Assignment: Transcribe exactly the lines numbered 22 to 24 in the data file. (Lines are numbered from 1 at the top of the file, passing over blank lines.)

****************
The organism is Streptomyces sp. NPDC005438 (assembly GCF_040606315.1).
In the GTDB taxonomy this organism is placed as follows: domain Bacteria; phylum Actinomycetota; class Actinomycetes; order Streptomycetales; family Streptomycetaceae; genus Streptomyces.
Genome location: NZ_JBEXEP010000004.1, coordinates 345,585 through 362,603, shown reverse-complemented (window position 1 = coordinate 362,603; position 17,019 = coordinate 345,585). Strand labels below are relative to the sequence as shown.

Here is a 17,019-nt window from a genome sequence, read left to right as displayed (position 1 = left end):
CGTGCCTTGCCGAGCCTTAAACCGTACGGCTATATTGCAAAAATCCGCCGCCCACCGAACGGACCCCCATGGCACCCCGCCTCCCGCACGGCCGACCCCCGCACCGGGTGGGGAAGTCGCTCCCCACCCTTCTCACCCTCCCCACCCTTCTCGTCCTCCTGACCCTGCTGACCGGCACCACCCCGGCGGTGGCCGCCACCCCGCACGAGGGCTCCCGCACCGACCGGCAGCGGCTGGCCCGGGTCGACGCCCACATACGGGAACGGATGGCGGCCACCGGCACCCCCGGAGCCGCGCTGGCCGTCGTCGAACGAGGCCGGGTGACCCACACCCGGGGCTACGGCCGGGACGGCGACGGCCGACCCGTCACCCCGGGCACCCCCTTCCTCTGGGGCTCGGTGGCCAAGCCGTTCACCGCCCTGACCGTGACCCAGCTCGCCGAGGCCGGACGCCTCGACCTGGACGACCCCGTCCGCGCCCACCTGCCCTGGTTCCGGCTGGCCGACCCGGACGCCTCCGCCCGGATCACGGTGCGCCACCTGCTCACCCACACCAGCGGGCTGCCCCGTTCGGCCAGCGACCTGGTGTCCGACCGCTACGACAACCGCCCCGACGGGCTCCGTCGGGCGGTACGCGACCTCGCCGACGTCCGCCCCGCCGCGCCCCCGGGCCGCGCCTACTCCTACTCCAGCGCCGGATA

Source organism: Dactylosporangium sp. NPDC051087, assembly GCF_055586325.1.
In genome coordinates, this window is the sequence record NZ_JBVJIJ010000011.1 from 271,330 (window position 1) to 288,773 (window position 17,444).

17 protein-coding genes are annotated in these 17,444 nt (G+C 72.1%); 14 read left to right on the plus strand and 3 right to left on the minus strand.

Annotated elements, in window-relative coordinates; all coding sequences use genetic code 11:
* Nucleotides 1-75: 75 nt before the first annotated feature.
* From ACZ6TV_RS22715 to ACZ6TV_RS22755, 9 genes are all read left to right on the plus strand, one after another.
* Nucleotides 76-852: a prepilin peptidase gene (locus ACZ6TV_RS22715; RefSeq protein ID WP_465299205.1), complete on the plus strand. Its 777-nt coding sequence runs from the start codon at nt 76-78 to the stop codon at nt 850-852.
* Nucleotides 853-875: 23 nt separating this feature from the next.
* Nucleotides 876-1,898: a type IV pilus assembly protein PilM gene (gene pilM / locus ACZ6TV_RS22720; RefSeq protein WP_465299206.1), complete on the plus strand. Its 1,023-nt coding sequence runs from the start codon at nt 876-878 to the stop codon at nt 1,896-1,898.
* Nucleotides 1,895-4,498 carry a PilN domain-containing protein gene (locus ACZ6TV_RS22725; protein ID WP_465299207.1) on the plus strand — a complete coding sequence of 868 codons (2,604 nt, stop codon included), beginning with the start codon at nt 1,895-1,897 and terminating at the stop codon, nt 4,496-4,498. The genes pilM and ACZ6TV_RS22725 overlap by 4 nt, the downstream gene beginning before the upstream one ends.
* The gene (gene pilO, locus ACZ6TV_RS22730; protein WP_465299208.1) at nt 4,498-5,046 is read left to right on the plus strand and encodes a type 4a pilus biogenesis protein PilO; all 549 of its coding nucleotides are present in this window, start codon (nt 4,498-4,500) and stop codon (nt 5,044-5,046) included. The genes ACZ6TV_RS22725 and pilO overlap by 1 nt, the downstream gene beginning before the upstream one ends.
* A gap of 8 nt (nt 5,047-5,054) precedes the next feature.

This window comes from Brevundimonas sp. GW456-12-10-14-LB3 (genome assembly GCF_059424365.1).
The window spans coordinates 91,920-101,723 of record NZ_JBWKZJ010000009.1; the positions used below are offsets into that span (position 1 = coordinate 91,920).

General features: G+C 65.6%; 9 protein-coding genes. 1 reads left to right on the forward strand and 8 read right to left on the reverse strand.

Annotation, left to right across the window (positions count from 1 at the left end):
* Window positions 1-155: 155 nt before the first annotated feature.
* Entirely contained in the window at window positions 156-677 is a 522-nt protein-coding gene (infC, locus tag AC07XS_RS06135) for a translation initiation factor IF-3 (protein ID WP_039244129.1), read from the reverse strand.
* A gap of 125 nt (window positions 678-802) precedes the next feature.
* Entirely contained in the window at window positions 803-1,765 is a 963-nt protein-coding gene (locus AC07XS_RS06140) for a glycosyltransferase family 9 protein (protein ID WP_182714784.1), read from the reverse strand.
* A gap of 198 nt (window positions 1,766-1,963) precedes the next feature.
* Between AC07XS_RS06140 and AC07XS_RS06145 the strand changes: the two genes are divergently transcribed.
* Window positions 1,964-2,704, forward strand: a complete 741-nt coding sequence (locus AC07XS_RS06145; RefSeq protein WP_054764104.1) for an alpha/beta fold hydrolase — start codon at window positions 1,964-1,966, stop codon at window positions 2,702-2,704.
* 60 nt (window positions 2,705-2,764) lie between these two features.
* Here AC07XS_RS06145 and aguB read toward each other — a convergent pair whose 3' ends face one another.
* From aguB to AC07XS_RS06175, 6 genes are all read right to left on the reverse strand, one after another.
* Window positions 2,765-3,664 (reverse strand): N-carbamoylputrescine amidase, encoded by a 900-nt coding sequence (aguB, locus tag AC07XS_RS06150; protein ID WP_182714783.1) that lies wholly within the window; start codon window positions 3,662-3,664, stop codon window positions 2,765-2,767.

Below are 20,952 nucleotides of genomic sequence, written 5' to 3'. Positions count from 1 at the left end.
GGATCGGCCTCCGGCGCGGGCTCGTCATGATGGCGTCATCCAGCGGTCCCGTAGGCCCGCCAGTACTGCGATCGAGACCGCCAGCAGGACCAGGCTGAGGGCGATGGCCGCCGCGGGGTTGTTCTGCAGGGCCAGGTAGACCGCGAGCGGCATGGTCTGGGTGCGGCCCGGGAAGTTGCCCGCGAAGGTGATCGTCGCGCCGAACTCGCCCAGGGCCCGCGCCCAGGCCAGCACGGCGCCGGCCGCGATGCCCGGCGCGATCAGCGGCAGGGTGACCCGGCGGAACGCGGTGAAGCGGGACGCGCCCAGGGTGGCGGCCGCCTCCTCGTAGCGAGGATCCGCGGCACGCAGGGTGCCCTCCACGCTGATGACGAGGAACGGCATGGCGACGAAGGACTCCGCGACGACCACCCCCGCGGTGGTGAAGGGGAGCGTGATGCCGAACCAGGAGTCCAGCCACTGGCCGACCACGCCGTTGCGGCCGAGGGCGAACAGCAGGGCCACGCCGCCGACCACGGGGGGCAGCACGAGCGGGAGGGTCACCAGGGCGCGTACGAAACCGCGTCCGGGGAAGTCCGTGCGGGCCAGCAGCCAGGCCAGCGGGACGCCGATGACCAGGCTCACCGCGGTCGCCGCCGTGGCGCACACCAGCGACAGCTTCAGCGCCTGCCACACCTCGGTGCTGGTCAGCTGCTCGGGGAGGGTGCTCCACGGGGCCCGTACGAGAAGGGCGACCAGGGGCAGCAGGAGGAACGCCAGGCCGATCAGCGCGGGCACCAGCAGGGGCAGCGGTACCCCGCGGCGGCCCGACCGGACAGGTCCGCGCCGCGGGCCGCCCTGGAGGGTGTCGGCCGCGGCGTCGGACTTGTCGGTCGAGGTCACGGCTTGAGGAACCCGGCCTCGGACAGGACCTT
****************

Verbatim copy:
* Window positions 1-155: 155 nt before the first annotated feature.
* Entirely contained in the window at window positions 156-677 is a 522-nt protein-coding gene (infC, locus tag AC07XS_RS06135) for a translation initiation factor IF-3 (protein ID WP_039244129.1), read from the reverse strand.
* A gap of 125 nt (window positions 678-802) precedes the next feature.